When I wrote my recent poetry collection, Touch My Head Softly (Finishing Line Press, 2021,) I didn’t have a draft. The poems came slowly through the years. If I did have the rough draft of what I wanted the collection to look like, it would have gone much more quickly. It was five years in the making.

My new book can be viewed at:

https://www.finishinglinepress.com/product/touch-my-head-softly-by-eileen-kennedy/

This is the link to my book on Goodreads

https://www.goodreads.com/review/show/3609820860https://www.finishinglinepress.com/product/touch-my-head-softly-by-eileen-kennedy/

“So many things are possible just as long as you don’t know they’re impossible.” ― Norton Juster, The Phantom Tollbooth

I like this positive quote by Norton Juster. Possibility/Probability theory is a mathematical concept that Zadeh (1978) put forth as a possibility/probability consistency theory. I consider it more as an optimistic outlook. The Oxford dictionary defines it as a thing that may happen or be the case.

Photo by Matheus Bertelli on Pexels.com

If you have possibilities, you are optimistic about the future. When my ex-partner died of Alzheimer’s Disease in his sixties, I felt pessimistic. My possibilities seemed limited. Then I wrote a book of poems about the experiences. This was recently published in a collection called, “Touch My Head Softly,” by Finishing Line Press. I opened up many possibilities for me, as well as giving me closure on much of my grieving.

Here is the link to my book at Finishing Line Press:

https://www.finishinglinepress.com/product/touch-my-head-softly-by-eileen-kennedy/

Here is the link to my book on Goodreads:

https://www.goodreads.com/review/show/3609820860https://www.finishinglinepress.com/product/touch-my-head-softly-by-eileen-kennedy/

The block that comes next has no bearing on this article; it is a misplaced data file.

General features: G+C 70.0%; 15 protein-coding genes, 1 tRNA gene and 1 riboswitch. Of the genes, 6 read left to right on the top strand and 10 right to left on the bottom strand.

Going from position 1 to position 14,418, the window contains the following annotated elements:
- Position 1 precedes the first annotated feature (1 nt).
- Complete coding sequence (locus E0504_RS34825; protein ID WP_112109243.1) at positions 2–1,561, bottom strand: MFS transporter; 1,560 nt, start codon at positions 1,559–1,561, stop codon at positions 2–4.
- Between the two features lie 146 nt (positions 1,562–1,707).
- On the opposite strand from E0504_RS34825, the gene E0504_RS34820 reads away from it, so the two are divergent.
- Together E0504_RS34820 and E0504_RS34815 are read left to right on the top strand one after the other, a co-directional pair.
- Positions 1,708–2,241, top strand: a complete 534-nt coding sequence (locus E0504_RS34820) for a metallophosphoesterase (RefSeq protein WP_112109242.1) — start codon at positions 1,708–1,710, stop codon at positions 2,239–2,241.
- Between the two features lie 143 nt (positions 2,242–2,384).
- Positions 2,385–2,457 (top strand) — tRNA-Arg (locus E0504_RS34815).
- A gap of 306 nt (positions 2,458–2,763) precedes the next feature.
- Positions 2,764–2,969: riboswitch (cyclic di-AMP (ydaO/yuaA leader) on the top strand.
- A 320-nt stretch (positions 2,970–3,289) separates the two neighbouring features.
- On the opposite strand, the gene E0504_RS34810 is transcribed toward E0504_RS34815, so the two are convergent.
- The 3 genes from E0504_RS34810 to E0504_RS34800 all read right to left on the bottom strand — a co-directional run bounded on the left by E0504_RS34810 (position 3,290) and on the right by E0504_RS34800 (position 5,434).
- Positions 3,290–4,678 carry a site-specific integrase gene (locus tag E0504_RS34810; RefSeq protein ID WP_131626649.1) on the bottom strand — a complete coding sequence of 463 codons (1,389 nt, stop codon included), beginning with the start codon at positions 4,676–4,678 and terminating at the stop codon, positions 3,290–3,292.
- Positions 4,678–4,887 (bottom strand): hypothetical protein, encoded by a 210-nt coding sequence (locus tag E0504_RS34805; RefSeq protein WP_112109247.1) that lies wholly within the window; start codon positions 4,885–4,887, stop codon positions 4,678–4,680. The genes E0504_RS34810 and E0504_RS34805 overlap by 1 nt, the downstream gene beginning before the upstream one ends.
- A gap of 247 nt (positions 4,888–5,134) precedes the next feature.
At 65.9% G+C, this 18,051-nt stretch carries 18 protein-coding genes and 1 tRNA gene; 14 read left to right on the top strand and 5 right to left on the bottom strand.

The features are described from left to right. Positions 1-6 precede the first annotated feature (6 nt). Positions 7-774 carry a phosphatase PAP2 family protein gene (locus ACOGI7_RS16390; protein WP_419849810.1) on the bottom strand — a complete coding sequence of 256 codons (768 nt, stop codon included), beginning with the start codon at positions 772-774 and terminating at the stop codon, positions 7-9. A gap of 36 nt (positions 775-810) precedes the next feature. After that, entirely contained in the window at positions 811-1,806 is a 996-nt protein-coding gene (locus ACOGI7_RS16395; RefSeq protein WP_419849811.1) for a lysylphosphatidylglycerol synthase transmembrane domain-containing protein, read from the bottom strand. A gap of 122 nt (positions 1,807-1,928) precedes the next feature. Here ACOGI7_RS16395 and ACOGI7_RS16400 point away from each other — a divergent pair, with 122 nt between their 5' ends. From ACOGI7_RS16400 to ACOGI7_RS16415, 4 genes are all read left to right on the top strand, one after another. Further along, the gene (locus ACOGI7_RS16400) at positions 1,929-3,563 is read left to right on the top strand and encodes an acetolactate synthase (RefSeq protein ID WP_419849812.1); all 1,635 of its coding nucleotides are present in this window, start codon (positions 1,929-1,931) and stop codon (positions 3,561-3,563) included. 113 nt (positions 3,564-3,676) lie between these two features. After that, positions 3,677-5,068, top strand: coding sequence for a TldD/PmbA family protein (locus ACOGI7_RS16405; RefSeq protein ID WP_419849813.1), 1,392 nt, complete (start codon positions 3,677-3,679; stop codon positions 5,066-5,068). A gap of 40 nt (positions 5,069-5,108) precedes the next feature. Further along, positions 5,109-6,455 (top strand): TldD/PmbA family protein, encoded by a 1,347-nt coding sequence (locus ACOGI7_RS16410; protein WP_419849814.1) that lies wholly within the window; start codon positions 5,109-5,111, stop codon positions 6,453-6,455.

I will be posting on Thursdays, and on Tuesdays, if I have an announcement.

Zadeh L.A. (1978) Fuzzy sets as a basis for a theory of possibility. Fuzzy Sets and Systems, 1, 3–28.

How do you revise?

You have a poem that has some interesting ideas or rhythms, but it’s just not making it? Here are some things I do when I revise a poem to work:

Take some of your lines, split them down the middle, and regroup them e.g.:

Here are the shelves of unread books

An immigrant who stands on the edge of the forest

becomes: Here are the shelves on the edge of the forest

An immigrant who stands on unread books.

Or try to take a poem and erase words, e.g.

In first grade

We learned the names of dandelions and birch trees?

Forgot them & relearned them. 

They didn’t make much sense to us,

because we were in New York City

where there weren’t many flowers or trees.

becomes:

Trilliums, sweetgum trees,

forgetting, relearning.

No sense,

New York City,

No flowers or trees.